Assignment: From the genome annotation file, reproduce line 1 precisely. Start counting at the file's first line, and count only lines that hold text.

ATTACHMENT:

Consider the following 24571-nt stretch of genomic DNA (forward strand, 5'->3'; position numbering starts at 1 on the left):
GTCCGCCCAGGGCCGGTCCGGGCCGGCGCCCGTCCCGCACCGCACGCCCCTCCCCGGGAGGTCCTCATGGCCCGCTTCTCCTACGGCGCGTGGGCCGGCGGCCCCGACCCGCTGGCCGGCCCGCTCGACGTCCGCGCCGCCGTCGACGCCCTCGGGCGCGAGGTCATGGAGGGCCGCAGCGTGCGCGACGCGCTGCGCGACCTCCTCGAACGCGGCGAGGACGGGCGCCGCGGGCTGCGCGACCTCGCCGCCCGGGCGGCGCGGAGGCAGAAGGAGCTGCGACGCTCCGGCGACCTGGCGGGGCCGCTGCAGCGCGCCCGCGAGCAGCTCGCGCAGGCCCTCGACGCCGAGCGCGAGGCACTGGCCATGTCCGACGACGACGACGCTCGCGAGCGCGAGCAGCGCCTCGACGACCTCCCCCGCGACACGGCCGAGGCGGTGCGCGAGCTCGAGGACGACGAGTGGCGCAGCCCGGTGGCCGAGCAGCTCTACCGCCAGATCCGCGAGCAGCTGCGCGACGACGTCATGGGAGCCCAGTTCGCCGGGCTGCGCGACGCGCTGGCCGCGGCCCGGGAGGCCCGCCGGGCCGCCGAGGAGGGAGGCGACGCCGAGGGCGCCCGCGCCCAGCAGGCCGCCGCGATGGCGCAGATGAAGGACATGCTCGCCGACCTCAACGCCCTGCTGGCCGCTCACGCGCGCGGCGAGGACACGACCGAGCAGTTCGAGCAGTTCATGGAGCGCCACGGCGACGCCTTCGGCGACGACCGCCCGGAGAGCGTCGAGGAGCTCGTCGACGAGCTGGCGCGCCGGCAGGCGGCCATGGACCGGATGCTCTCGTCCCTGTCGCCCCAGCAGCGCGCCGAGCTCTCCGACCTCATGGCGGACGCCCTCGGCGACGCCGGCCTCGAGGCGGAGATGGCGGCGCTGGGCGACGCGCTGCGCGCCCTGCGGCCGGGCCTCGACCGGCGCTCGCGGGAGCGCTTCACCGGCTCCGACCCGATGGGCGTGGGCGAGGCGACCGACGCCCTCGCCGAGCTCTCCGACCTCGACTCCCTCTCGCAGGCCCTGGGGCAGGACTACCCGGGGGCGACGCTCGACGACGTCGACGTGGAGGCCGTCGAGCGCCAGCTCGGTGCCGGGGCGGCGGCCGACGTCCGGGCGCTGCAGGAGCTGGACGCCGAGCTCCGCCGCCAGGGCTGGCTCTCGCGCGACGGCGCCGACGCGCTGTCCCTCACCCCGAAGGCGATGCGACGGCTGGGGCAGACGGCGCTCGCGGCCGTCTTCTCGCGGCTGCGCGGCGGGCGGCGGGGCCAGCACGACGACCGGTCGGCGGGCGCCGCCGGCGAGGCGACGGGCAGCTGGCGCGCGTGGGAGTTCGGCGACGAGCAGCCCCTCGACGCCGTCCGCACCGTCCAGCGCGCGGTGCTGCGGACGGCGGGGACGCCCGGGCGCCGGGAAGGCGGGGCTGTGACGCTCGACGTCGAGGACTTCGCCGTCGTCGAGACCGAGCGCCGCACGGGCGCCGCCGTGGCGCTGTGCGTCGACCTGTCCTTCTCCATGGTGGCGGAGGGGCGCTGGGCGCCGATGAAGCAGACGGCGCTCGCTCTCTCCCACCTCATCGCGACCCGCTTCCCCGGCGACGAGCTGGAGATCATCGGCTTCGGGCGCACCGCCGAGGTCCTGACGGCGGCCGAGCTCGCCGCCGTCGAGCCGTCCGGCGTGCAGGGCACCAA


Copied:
Consider the following 24571-nt stretch of genomic DNA (forward strand, 5'->3'; position numbering starts at 1 on the left):